Since the Sixties, however, the most powerful third parties in New York have been mostly conservative and for the most part libertarian. The Conservative Party, the (not-libertarian) Right to Life Party, and the Independence Party all have seen their power ebb and flow—but remain strong enough so that no statewide Republican in New York has ever been elected without the help of the Conservative Party. So where is the equivalent on the left? For one, the Liberal Party is neither liberal nor a fully operating party. Pivotal in getting Rudy Giuliani first elected mayor by a thin margin in 1993, the Liberals soon became a pandering machine of patronage derided by most of the New York Democratic and progressive establishment.
Working Families Party: A Burgeoning Success Story
Unlike the state’s Green Party, which got just under the 50,000 votes needed to guarantee its status on the state ballot, the Working Families Party received over 90,000 votes on its ballot line and, for a party only four years old, is now seen as one of the big successes of the midterm elections in New York. The Greens and the Working Families Party (WFP) have both tried to win voters who are disenchanted with the Democrats, but each party, while agreeing on many issues, has a different strategy as well as a different position in the New York political scene.
The WFP was started in 1998 by people coming out of unions like Unite!, the Communication Workers of America, United Auto Workers, and Local 1199, as well as by members of the New Party who unsuccessfully fought all the way up to the Supreme Court to get fusion legalized across all states. Bertha Lewis, Co-Chair of the WFP and regional director for the community group Acorn, says that the vision of the WFP goes back to why it was created in the first place: "Progressives were just not being progressive and the Democrats were going dead center. We wanted to give some spinal rigidity to those scared by the Republicans; some were even Republicans in disguise and others were becoming right of dead center."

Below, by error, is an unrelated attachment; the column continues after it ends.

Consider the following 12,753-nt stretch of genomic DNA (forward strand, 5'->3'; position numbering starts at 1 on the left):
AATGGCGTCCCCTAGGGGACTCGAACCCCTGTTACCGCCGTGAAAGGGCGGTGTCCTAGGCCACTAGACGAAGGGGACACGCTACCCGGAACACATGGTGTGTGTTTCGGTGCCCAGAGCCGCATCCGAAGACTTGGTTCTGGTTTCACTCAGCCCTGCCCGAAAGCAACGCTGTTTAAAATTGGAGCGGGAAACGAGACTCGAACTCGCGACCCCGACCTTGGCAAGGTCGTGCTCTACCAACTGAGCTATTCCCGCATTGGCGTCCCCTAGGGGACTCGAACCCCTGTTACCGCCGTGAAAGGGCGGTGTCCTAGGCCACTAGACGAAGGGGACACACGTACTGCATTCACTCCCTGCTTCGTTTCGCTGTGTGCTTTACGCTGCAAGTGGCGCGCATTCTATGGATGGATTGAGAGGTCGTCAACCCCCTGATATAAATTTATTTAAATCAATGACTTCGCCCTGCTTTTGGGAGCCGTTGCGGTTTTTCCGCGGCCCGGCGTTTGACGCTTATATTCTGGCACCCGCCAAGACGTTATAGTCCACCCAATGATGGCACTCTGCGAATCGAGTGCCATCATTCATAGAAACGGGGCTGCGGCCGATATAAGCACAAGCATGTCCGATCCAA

The success of the WFP over the last four years can be attributed to its strategic focus on issues in specific races where their influence can pressure policy stances as well as challenge entrenched one-party rule, including that of conservative Democratic machines. More than half of the votes that the WFP received were from New York City. And according to WFP policy coordinator Josh Mason, Brooklyn "was our best borough."
The WFP has been successful in promoting issues for working people that have connected working-class suburban whites with inner-city blacks and Latinos, holding various Democrats accountable on progressive issues like the living wage, health care, affordable housing, investment in schools and economic justice. The WFP have also forged a network of important allies from the City Council to the statehouse in Albany, and it has been instrumental in winning living wage legislation in Suffolk and Rockland counties.